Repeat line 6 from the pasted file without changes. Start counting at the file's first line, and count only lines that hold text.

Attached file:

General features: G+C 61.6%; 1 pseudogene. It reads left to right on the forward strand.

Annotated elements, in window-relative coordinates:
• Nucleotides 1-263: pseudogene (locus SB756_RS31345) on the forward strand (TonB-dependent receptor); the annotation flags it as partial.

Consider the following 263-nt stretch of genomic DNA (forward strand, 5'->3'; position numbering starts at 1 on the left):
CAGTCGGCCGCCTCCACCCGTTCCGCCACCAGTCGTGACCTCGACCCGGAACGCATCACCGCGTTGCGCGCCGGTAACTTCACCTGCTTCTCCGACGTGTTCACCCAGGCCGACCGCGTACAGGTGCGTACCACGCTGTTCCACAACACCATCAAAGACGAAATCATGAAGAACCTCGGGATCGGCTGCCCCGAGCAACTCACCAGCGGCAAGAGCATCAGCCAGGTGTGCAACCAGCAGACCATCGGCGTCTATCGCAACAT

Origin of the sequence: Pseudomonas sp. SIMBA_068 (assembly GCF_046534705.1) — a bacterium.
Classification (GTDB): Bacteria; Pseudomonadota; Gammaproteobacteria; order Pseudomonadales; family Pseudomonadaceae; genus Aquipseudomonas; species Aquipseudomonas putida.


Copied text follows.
Origin of the sequence: Pseudomonas sp. SIMBA_068 (assembly GCF_046534705.1) — a bacterium.